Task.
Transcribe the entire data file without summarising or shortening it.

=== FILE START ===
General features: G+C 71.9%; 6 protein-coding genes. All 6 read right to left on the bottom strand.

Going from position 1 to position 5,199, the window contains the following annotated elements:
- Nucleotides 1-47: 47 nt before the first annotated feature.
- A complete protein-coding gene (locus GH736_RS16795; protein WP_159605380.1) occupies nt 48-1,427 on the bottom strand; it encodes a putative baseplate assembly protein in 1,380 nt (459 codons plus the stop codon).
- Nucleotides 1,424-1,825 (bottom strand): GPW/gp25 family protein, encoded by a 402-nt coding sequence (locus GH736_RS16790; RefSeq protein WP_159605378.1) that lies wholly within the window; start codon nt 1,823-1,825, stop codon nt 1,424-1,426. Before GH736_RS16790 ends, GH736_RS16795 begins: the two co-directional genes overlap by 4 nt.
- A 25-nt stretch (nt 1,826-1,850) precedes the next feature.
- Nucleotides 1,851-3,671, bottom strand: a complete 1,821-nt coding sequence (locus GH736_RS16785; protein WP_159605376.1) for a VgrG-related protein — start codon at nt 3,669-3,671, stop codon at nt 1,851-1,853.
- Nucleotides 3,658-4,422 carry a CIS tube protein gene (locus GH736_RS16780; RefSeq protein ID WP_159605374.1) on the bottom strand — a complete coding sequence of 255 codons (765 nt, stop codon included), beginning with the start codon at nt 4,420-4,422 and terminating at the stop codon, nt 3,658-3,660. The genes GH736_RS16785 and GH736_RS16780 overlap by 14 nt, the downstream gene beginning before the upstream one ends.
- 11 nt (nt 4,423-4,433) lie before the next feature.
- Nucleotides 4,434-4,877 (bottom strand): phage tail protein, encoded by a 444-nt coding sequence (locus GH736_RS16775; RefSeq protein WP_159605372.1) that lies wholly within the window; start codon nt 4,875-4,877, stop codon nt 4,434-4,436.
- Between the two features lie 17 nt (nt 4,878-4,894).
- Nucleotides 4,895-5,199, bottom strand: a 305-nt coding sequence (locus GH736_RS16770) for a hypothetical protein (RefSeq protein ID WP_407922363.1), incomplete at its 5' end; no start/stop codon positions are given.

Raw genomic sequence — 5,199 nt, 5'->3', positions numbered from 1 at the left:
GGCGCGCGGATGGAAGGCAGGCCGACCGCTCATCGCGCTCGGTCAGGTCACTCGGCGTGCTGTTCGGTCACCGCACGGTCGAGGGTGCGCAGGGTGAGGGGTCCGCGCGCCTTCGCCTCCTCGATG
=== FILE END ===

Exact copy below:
General features: G+C 71.9%; 6 protein-coding genes. All 6 read right to left on the bottom strand.

Going from position 1 to position 5,199, the window contains the following annotated elements:
- Nucleotides 1-47: 47 nt before the first annotated feature.
- A complete protein-coding gene (locus GH736_RS16795; protein WP_159605380.1) occupies nt 48-1,427 on the bottom strand; it encodes a putative baseplate assembly protein in 1,380 nt (459 codons plus the stop codon).
- Nucleotides 1,424-1,825 (bottom strand): GPW/gp25 family protein, encoded by a 402-nt coding sequence (locus GH736_RS16790; RefSeq protein WP_159605378.1) that lies wholly within the window; start codon nt 1,823-1,825, stop codon nt 1,424-1,426. Before GH736_RS16790 ends, GH736_RS16795 begins: the two co-directional genes overlap by 4 nt.
- A 25-nt stretch (nt 1,826-1,850) precedes the next feature.
- Nucleotides 1,851-3,671, bottom strand: a complete 1,821-nt coding sequence (locus GH736_RS16785; protein WP_159605376.1) for a VgrG-related protein — start codon at nt 3,669-3,671, stop codon at nt 1,851-1,853.
- Nucleotides 3,658-4,422 carry a CIS tube protein gene (locus GH736_RS16780; RefSeq protein ID WP_159605374.1) on the bottom strand — a complete coding sequence of 255 codons (765 nt, stop codon included), beginning with the start codon at nt 4,420-4,422 and terminating at the stop codon, nt 3,658-3,660. The genes GH736_RS16785 and GH736_RS16780 overlap by 14 nt, the downstream gene beginning before the upstream one ends.
- 11 nt (nt 4,423-4,433) lie before the next feature.
- Nucleotides 4,434-4,877 (bottom strand): phage tail protein, encoded by a 444-nt coding sequence (locus GH736_RS16775; RefSeq protein WP_159605372.1) that lies wholly within the window; start codon nt 4,875-4,877, stop codon nt 4,434-4,436.
- Between the two features lie 17 nt (nt 4,878-4,894).
- Nucleotides 4,895-5,199, bottom strand: a 305-nt coding sequence (locus GH736_RS16770) for a hypothetical protein (RefSeq protein ID WP_407922363.1), incomplete at its 5' end; no start/stop codon positions are given.

Raw genomic sequence — 5,199 nt, 5'->3', positions numbered from 1 at the left:
GGCGCGCGGATGGAAGGCAGGCCGACCGCTCATCGCGCTCGGTCAGGTCACTCGGCGTGCTGTTCGGTCACCGCACGGTCGAGGGTGCGCAGGGTGAGGGGTCCGCGCGCCTTCGCCTCCTCGATG